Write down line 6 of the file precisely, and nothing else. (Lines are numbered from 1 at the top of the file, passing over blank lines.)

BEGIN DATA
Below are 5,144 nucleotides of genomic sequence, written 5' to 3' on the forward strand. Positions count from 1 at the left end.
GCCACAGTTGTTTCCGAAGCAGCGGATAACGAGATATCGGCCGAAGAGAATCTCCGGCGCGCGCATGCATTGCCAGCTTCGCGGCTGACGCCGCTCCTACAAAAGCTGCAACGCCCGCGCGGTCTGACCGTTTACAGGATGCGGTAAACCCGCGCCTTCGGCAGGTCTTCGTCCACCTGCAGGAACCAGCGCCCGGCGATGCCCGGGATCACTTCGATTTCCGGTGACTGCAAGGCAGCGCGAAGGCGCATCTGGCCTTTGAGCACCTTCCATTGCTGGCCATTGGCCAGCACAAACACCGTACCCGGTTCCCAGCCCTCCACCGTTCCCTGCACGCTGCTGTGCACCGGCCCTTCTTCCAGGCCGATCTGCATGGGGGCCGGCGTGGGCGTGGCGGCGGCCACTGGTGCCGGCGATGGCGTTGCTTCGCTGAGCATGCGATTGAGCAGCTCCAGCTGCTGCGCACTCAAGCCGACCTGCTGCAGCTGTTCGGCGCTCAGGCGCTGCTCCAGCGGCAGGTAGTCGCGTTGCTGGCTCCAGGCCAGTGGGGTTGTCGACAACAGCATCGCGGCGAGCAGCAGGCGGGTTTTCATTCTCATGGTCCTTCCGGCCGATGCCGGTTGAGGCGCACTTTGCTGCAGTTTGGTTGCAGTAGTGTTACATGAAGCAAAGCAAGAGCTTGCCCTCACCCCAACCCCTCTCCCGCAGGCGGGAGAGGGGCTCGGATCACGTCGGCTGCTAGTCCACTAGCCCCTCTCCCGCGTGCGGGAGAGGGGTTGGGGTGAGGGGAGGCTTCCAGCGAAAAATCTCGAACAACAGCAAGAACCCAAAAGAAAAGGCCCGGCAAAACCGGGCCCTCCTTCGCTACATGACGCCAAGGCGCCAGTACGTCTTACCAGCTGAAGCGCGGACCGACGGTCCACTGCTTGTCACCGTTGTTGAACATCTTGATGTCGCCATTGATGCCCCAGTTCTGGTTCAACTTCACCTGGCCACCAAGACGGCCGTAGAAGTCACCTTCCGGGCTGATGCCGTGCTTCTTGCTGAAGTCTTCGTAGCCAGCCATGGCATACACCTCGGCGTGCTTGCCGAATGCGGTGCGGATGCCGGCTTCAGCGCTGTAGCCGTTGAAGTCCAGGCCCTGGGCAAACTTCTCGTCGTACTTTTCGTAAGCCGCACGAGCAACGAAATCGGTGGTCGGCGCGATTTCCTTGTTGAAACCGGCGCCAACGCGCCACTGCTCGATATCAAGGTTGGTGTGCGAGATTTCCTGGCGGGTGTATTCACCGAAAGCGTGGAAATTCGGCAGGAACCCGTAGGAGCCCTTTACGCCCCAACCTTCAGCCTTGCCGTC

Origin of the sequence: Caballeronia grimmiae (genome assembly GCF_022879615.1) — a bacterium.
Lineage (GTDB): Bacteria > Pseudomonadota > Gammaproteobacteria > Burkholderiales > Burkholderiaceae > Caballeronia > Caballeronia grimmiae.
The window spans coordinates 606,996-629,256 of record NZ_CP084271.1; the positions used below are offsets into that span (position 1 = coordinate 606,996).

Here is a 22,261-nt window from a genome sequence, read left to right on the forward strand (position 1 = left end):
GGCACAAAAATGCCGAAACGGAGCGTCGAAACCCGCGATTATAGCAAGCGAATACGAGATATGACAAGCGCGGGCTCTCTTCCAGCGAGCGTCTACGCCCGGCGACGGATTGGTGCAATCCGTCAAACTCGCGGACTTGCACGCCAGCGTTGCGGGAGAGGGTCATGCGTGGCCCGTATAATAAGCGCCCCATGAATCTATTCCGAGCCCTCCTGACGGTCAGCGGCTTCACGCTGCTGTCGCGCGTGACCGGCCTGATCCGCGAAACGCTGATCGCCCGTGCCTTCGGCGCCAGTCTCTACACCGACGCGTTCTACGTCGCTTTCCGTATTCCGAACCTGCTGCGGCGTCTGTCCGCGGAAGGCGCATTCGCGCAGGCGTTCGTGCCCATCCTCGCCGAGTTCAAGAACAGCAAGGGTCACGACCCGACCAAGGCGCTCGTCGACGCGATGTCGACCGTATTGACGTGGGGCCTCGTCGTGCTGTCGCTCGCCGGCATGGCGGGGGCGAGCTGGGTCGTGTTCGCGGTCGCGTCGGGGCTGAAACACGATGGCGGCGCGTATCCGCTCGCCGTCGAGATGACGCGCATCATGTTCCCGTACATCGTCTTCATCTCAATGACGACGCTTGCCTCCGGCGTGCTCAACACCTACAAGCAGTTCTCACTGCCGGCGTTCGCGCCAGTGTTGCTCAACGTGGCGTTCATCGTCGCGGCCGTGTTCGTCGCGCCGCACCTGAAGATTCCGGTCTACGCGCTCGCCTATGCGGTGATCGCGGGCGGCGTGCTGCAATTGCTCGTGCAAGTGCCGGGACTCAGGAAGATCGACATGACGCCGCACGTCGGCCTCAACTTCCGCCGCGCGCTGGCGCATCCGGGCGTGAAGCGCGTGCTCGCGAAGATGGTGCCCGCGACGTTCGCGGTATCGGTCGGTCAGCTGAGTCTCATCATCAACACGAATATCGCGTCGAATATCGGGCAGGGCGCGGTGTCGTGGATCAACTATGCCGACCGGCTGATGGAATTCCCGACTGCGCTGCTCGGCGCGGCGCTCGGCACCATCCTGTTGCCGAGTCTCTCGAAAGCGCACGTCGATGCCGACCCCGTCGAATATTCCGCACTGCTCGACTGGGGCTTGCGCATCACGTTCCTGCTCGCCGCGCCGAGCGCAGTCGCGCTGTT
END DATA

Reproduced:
Here is a 22,261-nt window from a genome sequence, read left to right on the forward strand (position 1 = left end):